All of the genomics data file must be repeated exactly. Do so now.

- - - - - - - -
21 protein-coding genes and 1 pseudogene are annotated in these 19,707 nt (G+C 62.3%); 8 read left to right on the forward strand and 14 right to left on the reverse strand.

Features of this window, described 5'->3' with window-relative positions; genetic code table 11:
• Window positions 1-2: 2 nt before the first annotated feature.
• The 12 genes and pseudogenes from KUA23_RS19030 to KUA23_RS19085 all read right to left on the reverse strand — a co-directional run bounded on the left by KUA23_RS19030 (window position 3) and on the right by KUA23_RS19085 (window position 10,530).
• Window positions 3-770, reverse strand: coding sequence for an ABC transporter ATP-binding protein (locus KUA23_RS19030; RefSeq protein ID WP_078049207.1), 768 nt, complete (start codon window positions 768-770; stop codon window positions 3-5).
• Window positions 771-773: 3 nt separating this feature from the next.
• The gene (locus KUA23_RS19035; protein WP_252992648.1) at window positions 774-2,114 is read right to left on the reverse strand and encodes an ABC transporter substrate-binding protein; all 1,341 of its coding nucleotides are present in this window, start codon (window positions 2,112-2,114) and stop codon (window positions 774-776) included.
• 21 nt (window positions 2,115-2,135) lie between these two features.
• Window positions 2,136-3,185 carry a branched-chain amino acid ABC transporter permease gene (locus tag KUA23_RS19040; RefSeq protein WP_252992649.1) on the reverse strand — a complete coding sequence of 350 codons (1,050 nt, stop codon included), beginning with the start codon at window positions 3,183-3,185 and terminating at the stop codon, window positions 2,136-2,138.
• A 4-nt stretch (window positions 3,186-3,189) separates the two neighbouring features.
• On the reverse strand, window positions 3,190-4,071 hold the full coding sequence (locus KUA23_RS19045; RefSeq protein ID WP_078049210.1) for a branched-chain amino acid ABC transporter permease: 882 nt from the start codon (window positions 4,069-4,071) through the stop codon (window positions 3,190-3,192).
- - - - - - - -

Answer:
21 protein-coding genes and 1 pseudogene are annotated in these 19,707 nt (G+C 62.3%); 8 read left to right on the forward strand and 14 right to left on the reverse strand.

Features of this window, described 5'->3' with window-relative positions; genetic code table 11:
• Window positions 1-2: 2 nt before the first annotated feature.
• The 12 genes and pseudogenes from KUA23_RS19030 to KUA23_RS19085 all read right to left on the reverse strand — a co-directional run bounded on the left by KUA23_RS19030 (window position 3) and on the right by KUA23_RS19085 (window position 10,530).
• Window positions 3-770, reverse strand: coding sequence for an ABC transporter ATP-binding protein (locus KUA23_RS19030; RefSeq protein ID WP_078049207.1), 768 nt, complete (start codon window positions 768-770; stop codon window positions 3-5).
• Window positions 771-773: 3 nt separating this feature from the next.
• The gene (locus KUA23_RS19035; protein WP_252992648.1) at window positions 774-2,114 is read right to left on the reverse strand and encodes an ABC transporter substrate-binding protein; all 1,341 of its coding nucleotides are present in this window, start codon (window positions 2,112-2,114) and stop codon (window positions 774-776) included.
• 21 nt (window positions 2,115-2,135) lie between these two features.
• Window positions 2,136-3,185 carry a branched-chain amino acid ABC transporter permease gene (locus tag KUA23_RS19040; RefSeq protein WP_252992649.1) on the reverse strand — a complete coding sequence of 350 codons (1,050 nt, stop codon included), beginning with the start codon at window positions 3,183-3,185 and terminating at the stop codon, window positions 2,136-2,138.
• A 4-nt stretch (window positions 3,186-3,189) separates the two neighbouring features.
• On the reverse strand, window positions 3,190-4,071 hold the full coding sequence (locus KUA23_RS19045; RefSeq protein ID WP_078049210.1) for a branched-chain amino acid ABC transporter permease: 882 nt from the start codon (window positions 4,069-4,071) through the stop codon (window positions 3,190-3,192).